I have considered several methods of robbing the Department of Transportation. My first idea was to hire a team of expert disguise artists to pose as a stretch of highway that had fallen into disrepair. This method had the advantage of being a direct way to stick our hands in the Federal Highway Administration’s deep pockets. The main problem with this, aside from the expense of creating convincing highway costumes, is that Norman Y. Mineta is an extremely suspicious and vengeful man, and often elects to burn entire miles-long expanses of highway to the ground if he has any inkling that they’re attempting to cheat him. Another problem is that highway repair crews often spend the money allocated to them on things like tar and asphalt, rather than giving money directly to the highway (another example of big government’s nanny-goating milk-teat bureaucracy).

The problems posed by the highway disguise method suggested a more subtle, high-tech method. I have in my employ several token black computer experts, like those seen in the films Die Hard, Sneakers, and Extreme Prejudice, so why not put them to use? Perhaps one of my computer guys could illegally access (or “hack”) the Department of Transportation’s computer network and create an entirely fictional sub-agency of the Federal Highway Administration, called something like “the National Highway Rest Stop System Transit Maintenance Agency.” I, posing as director of this agency, could appeal to Norman Y. Mineta for increased funding. I could avoid suspicion by chipping away at him little by little: requesting a new five-million-dollar headquarters building here, a two-billion-dollar highway rest stop renovation project there, et cetera. The obvious drawback to this scheme is that, barring extraordinary circumstances, the funding for a minor sub-agency like the NHRSSTMA would not be likely to exceed a few billion dollars. The problems go deeper than that: not that I underestimate my abilities as a confidence man, but pulling the wool over Mineta’s eyes is like dancing with a hungry jaguar.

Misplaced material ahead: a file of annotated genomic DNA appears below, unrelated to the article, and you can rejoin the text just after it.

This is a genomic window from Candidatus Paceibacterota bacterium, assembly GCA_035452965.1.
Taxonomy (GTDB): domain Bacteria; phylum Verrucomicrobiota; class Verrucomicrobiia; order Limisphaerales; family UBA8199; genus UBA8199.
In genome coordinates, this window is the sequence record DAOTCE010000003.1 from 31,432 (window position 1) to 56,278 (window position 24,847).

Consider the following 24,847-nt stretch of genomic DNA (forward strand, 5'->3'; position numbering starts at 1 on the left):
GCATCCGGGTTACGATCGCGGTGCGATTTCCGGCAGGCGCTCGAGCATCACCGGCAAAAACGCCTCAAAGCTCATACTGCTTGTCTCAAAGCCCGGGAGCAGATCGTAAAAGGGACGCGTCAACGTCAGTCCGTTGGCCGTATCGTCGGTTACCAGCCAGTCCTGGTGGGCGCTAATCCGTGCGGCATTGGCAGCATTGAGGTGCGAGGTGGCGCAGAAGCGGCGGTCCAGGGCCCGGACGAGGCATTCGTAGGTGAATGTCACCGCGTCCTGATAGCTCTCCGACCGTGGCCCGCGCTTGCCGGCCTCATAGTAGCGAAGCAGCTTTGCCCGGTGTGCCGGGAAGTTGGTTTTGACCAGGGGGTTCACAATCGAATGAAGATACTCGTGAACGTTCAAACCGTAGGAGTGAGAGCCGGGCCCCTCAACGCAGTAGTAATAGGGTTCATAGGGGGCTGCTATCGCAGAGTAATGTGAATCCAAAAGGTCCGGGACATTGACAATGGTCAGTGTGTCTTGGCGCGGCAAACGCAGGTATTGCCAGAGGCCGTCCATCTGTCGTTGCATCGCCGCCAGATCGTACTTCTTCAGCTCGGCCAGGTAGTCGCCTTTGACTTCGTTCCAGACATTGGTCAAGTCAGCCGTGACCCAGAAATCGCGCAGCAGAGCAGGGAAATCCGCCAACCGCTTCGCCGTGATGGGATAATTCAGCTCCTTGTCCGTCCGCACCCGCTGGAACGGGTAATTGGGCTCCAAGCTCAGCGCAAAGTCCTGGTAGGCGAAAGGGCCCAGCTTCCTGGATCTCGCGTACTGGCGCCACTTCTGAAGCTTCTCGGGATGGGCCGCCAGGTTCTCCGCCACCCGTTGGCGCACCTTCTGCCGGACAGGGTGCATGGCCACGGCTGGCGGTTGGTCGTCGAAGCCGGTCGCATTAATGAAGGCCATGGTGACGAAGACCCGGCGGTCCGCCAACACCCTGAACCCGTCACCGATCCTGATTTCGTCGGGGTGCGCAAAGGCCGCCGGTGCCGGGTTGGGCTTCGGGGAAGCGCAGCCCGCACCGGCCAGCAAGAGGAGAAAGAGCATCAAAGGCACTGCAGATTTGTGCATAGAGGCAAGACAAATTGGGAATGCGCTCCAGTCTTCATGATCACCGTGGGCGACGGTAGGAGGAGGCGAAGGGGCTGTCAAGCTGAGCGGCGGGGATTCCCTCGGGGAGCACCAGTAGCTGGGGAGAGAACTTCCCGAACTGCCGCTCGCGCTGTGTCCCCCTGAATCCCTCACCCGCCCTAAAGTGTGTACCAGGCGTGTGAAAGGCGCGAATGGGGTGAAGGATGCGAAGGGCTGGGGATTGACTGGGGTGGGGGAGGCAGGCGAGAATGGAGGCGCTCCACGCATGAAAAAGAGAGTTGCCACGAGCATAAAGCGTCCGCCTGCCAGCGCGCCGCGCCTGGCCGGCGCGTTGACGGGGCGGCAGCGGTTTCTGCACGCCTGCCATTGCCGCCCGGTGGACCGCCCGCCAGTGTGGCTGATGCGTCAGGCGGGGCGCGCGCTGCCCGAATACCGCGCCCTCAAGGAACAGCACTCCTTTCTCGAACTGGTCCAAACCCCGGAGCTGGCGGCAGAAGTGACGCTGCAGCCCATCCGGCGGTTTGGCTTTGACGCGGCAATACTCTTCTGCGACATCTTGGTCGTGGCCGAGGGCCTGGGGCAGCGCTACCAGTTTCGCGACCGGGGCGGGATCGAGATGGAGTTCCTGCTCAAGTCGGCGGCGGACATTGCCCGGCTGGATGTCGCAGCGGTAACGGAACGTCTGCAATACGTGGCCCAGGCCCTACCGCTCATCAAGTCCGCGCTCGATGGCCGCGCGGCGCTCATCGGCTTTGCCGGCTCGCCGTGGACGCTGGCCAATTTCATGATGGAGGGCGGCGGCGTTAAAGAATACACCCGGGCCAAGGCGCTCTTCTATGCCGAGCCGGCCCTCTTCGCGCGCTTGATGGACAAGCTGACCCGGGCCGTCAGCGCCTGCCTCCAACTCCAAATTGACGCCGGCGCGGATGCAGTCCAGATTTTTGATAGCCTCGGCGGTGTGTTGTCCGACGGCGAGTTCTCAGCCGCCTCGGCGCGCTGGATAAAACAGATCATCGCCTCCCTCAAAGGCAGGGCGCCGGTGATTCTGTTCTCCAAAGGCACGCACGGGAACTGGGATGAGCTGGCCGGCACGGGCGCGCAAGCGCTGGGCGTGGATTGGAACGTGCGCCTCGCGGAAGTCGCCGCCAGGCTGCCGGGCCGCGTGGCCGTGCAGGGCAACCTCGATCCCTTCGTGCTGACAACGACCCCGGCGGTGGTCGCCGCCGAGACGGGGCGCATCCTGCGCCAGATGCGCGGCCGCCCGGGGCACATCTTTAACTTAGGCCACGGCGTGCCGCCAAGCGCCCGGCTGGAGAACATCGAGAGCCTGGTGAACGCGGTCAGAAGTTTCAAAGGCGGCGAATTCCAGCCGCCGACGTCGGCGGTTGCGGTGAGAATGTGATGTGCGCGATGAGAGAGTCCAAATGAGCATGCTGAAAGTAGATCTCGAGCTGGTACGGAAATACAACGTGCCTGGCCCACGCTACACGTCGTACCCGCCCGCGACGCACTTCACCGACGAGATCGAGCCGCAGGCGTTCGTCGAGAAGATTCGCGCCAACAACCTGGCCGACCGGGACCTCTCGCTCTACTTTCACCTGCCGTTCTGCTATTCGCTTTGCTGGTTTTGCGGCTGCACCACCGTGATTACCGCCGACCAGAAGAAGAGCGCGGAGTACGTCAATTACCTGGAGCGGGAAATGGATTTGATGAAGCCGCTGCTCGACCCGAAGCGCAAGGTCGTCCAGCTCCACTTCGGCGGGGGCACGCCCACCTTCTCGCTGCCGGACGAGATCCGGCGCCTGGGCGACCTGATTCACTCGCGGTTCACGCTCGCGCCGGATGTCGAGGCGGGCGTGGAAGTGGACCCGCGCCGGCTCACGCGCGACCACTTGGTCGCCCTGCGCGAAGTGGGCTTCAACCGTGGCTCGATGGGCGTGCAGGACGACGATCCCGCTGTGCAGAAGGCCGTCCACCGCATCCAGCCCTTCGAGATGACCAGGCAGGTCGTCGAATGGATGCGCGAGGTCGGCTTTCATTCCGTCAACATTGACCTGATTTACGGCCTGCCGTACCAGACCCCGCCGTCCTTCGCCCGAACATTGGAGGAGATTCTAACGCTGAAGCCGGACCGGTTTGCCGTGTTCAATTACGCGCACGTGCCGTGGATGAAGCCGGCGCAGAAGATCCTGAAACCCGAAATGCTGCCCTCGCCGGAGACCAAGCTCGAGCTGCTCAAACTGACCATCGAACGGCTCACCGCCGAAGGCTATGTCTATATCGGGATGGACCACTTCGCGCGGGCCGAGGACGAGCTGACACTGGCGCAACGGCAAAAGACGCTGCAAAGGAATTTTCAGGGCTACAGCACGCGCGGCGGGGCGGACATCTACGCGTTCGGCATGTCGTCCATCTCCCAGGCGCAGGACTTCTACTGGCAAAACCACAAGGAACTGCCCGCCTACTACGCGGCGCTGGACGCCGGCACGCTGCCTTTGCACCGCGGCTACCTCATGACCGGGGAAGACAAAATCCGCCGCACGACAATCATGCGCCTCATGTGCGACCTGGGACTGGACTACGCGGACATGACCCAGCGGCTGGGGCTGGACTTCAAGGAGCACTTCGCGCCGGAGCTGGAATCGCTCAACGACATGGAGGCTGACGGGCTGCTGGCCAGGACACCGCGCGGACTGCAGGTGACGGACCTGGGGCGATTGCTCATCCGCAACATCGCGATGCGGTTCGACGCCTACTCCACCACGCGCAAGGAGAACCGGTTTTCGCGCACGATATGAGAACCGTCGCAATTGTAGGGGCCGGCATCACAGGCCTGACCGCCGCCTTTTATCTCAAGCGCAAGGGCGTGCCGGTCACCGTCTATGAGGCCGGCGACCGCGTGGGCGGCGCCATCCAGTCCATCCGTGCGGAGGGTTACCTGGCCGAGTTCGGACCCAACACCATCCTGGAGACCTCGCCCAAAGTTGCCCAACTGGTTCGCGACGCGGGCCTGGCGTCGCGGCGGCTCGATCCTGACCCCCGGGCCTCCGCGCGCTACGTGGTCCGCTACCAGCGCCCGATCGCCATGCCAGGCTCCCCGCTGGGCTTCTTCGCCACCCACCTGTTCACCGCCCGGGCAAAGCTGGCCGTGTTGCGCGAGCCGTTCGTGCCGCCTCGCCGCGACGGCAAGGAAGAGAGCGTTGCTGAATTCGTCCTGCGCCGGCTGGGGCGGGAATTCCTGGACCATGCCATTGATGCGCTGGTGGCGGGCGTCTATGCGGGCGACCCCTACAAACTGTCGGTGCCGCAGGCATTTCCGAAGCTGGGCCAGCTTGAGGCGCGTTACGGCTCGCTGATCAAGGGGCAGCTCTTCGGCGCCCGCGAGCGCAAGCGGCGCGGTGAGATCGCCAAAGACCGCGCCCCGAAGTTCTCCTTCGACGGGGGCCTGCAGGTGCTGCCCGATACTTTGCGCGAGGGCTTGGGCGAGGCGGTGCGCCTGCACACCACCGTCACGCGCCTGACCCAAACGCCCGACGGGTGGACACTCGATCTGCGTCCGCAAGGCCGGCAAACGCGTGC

I’ve come to realize that only one method could satisfy me. Nothing less than a direct robbery could truly fulfill my lust for a Last Big Score, even if it would end in certain death. Marching into the Department of Transportation headquarters in Washington DC would be a daring flourish. It would bring me back to my criminal roots and culminate my career; it would remind me how I climbed from muggings to stick-ups to hold-ups to armed robbery to the grandest of larceny. I could forego the computer hackers and high-tech recon operatives and burst into the place with a classic, rock-solid team of thugs, gunmen, and safecrackers. Best of all, it would bring me face-to-face with a canny opponent. According to the Department of Transportation Website, Norman Y. Mineta designed the DOT building as an impenetrable labyrinth of traps, holograms, and mirrors; by my estimates, it could take up to a week of guerrilla skirmishes and sleepless camp-outs in the winding halls of the DOT building before we could penetrate Mineta’s inner sphere.

As I entered Mineta’s office and demanded that he hand over the Department of Transportation’s funding for the 2006 fiscal year, he would almost certainly spring some devious trap on me, driving pristine ivory spikes through my ribs like skewers through raw pork, or dropping an airtight glass box full of wolf spiders on me from above. I would stare into his sightless eyes as he produced a pan pipe from his desk drawer and played the whispering melody of my death, slowly dancing backward without moving.


As my vision faded, I would remember rerouting the pneumatic tubes in a Moroccan bank so that glass cylinders full of bearer bonds came flying up through the roof, where I caught them in a silk net, designed by Christo, draped from a helicopter. I would remember picking up a bank in Luxembourg with an enormous crane, and shaking it from on high; I would remember combing through the broken bodies and picking up bags of money stained with black fluid from the deepest wells of the human corpus.